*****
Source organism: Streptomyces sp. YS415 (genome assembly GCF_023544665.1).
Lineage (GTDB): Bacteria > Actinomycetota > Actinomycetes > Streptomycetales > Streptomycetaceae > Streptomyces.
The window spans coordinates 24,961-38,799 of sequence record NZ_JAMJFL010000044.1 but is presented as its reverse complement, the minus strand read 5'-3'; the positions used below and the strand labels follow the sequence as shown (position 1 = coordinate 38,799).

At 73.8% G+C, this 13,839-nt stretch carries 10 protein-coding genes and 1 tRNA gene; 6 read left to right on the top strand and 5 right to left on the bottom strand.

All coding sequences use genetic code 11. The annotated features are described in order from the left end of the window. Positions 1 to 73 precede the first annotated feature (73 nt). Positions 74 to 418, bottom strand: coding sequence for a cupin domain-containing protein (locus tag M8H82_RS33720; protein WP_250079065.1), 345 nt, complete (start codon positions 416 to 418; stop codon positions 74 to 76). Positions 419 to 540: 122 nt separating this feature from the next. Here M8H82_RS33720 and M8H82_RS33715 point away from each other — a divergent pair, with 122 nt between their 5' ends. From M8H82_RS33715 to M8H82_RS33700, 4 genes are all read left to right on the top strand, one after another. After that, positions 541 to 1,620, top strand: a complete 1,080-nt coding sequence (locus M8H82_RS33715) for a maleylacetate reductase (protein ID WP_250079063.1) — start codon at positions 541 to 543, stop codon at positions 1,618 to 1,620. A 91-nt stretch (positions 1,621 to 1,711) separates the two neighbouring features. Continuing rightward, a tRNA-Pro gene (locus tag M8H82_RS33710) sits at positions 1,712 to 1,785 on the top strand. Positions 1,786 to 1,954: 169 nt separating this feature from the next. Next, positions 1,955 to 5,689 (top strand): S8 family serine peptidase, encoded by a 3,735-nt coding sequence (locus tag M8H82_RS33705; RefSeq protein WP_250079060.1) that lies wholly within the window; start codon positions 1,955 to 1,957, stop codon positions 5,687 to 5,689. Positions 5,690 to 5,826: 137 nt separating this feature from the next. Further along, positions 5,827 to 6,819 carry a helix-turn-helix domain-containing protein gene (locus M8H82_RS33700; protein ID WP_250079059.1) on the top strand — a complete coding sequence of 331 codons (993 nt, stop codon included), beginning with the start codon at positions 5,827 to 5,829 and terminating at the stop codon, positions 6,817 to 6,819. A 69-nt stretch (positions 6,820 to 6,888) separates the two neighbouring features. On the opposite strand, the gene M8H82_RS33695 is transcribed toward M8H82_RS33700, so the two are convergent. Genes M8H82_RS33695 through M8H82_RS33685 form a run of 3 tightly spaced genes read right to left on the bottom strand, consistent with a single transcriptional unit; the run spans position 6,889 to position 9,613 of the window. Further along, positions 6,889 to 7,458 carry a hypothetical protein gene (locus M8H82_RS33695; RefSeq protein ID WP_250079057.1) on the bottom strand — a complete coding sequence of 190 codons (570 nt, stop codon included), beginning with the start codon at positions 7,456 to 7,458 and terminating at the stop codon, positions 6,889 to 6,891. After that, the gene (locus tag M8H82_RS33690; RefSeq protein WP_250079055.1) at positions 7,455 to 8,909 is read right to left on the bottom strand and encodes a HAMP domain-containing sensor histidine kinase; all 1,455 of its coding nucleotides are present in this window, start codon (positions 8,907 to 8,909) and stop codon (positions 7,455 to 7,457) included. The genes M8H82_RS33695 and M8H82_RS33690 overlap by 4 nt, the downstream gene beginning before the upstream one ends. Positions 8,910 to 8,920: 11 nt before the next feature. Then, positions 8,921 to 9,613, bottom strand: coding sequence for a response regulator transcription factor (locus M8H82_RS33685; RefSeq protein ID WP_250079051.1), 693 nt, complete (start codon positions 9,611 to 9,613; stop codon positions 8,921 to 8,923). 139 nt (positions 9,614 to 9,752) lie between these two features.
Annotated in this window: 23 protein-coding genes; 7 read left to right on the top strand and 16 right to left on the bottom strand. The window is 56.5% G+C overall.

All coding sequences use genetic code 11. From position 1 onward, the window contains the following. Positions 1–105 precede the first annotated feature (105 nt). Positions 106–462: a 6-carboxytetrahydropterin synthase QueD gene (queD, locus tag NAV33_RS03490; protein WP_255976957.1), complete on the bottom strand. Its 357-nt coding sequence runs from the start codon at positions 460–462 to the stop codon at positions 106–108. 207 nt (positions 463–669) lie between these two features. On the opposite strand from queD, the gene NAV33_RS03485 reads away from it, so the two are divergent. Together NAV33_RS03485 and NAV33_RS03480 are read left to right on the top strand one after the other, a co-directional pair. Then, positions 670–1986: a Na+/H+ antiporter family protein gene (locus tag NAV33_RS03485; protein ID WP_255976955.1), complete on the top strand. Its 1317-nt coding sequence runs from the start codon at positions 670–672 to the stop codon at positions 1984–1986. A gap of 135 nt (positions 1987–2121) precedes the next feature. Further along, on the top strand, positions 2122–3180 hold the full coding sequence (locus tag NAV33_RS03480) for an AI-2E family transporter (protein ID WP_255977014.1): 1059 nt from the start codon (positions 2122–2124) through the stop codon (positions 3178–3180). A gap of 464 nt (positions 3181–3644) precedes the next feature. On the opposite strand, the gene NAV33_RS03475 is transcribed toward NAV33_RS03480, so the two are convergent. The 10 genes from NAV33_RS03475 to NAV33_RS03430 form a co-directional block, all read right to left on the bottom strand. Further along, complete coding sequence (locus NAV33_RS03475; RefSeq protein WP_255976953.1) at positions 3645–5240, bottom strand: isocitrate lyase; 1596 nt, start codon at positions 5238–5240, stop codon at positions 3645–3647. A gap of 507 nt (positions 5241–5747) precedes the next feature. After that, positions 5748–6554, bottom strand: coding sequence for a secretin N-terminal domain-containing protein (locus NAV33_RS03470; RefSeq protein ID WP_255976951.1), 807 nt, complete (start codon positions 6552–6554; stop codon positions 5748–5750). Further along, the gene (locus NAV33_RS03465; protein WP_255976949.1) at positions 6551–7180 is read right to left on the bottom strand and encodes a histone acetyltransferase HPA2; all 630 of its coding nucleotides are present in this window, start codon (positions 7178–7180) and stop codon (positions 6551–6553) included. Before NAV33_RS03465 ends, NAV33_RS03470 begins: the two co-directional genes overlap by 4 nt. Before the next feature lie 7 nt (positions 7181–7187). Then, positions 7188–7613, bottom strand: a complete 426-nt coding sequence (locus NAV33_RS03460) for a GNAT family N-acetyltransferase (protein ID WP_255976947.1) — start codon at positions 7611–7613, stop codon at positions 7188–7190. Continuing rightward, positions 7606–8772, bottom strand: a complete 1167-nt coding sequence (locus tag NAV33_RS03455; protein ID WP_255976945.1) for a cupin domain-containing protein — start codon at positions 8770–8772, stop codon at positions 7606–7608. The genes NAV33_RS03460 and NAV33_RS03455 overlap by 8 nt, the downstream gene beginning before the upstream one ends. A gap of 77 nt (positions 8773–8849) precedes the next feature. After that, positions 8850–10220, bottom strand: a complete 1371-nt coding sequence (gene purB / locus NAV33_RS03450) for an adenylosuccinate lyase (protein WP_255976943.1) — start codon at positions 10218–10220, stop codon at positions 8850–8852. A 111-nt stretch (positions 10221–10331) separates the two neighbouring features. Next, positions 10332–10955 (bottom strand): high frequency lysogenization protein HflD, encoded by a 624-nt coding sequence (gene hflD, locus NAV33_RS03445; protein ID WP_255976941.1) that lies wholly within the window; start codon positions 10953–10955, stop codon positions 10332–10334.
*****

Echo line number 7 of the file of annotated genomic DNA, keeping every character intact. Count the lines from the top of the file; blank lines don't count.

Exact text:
All coding sequences use genetic code 11. From position 1 onward, the window contains the following. Positions 1–105 precede the first annotated feature (105 nt). Positions 106–462: a 6-carboxytetrahydropterin synthase QueD gene (queD, locus tag NAV33_RS03490; protein WP_255976957.1), complete on the bottom strand. Its 357-nt coding sequence runs from the start codon at positions 460–462 to the stop codon at positions 106–108. 207 nt (positions 463–669) lie between these two features. On the opposite strand from queD, the gene NAV33_RS03485 reads away from it, so the two are divergent. Together NAV33_RS03485 and NAV33_RS03480 are read left to right on the top strand one after the other, a co-directional pair. Then, positions 670–1986: a Na+/H+ antiporter family protein gene (locus tag NAV33_RS03485; protein ID WP_255976955.1), complete on the top strand. Its 1317-nt coding sequence runs from the start codon at positions 670–672 to the stop codon at positions 1984–1986. A gap of 135 nt (positions 1987–2121) precedes the next feature. Further along, on the top strand, positions 2122–3180 hold the full coding sequence (locus tag NAV33_RS03480) for an AI-2E family transporter (protein ID WP_255977014.1): 1059 nt from the start codon (positions 2122–2124) through the stop codon (positions 3178–3180). A gap of 464 nt (positions 3181–3644) precedes the next feature. On the opposite strand, the gene NAV33_RS03475 is transcribed toward NAV33_RS03480, so the two are convergent. The 10 genes from NAV33_RS03475 to NAV33_RS03430 form a co-directional block, all read right to left on the bottom strand. Further along, complete coding sequence (locus NAV33_RS03475; RefSeq protein WP_255976953.1) at positions 3645–5240, bottom strand: isocitrate lyase; 1596 nt, start codon at positions 5238–5240, stop codon at positions 3645–3647. A gap of 507 nt (positions 5241–5747) precedes the next feature. After that, positions 5748–6554, bottom strand: coding sequence for a secretin N-terminal domain-containing protein (locus NAV33_RS03470; RefSeq protein ID WP_255976951.1), 807 nt, complete (start codon positions 6552–6554; stop codon positions 5748–5750). Further along, the gene (locus NAV33_RS03465; protein WP_255976949.1) at positions 6551–7180 is read right to left on the bottom strand and encodes a histone acetyltransferase HPA2; all 630 of its coding nucleotides are present in this window, start codon (positions 7178–7180) and stop codon (positions 6551–6553) included. Before NAV33_RS03465 ends, NAV33_RS03470 begins: the two co-directional genes overlap by 4 nt. Before the next feature lie 7 nt (positions 7181–7187). Then, positions 7188–7613, bottom strand: a complete 426-nt coding sequence (locus NAV33_RS03460) for a GNAT family N-acetyltransferase (protein ID WP_255976947.1) — start codon at positions 7611–7613, stop codon at positions 7188–7190. Continuing rightward, positions 7606–8772, bottom strand: a complete 1167-nt coding sequence (locus tag NAV33_RS03455; protein ID WP_255976945.1) for a cupin domain-containing protein — start codon at positions 8770–8772, stop codon at positions 7606–7608. The genes NAV33_RS03460 and NAV33_RS03455 overlap by 8 nt, the downstream gene beginning before the upstream one ends. A gap of 77 nt (positions 8773–8849) precedes the next feature. After that, positions 8850–10220, bottom strand: a complete 1371-nt coding sequence (gene purB / locus NAV33_RS03450) for an adenylosuccinate lyase (protein WP_255976943.1) — start codon at positions 10218–10220, stop codon at positions 8850–8852. A 111-nt stretch (positions 10221–10331) separates the two neighbouring features. Next, positions 10332–10955 (bottom strand): high frequency lysogenization protein HflD, encoded by a 624-nt coding sequence (gene hflD, locus NAV33_RS03445; protein ID WP_255976941.1) that lies wholly within the window; start codon positions 10953–10955, stop codon positions 10332–10334.